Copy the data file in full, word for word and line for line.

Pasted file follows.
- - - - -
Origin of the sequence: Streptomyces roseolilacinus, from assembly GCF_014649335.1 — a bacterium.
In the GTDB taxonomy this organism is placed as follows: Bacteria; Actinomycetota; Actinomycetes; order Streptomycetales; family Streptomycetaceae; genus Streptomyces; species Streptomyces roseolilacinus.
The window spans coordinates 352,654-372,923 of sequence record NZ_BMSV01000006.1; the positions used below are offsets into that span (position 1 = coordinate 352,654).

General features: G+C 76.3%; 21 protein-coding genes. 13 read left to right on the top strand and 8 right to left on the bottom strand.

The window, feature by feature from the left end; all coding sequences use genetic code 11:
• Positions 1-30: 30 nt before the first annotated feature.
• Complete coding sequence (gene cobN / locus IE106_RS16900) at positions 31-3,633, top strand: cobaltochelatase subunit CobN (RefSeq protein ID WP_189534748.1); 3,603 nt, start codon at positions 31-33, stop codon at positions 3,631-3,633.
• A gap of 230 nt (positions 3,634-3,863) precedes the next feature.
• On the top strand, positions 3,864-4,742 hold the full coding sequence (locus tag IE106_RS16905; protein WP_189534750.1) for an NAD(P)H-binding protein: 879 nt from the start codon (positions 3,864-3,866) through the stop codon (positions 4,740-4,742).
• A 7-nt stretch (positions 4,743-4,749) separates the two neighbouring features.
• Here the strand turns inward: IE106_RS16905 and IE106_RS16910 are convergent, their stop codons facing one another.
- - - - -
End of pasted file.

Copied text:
Origin of the sequence: Streptomyces roseolilacinus, from assembly GCF_014649335.1 — a bacterium.
In the GTDB taxonomy this organism is placed as follows: Bacteria; Actinomycetota; Actinomycetes; order Streptomycetales; family Streptomycetaceae; genus Streptomyces; species Streptomyces roseolilacinus.
The window spans coordinates 352,654-372,923 of sequence record NZ_BMSV01000006.1; the positions used below are offsets into that span (position 1 = coordinate 352,654).

General features: G+C 76.3%; 21 protein-coding genes. 13 read left to right on the top strand and 8 right to left on the bottom strand.

The window, feature by feature from the left end; all coding sequences use genetic code 11:
• Positions 1-30: 30 nt before the first annotated feature.
• Complete coding sequence (gene cobN / locus IE106_RS16900) at positions 31-3,633, top strand: cobaltochelatase subunit CobN (RefSeq protein ID WP_189534748.1); 3,603 nt, start codon at positions 31-33, stop codon at positions 3,631-3,633.
• A gap of 230 nt (positions 3,634-3,863) precedes the next feature.
• On the top strand, positions 3,864-4,742 hold the full coding sequence (locus tag IE106_RS16905; protein WP_189534750.1) for an NAD(P)H-binding protein: 879 nt from the start codon (positions 3,864-3,866) through the stop codon (positions 4,740-4,742).
• A 7-nt stretch (positions 4,743-4,749) separates the two neighbouring features.
• Here the strand turns inward: IE106_RS16905 and IE106_RS16910 are convergent, their stop codons facing one another.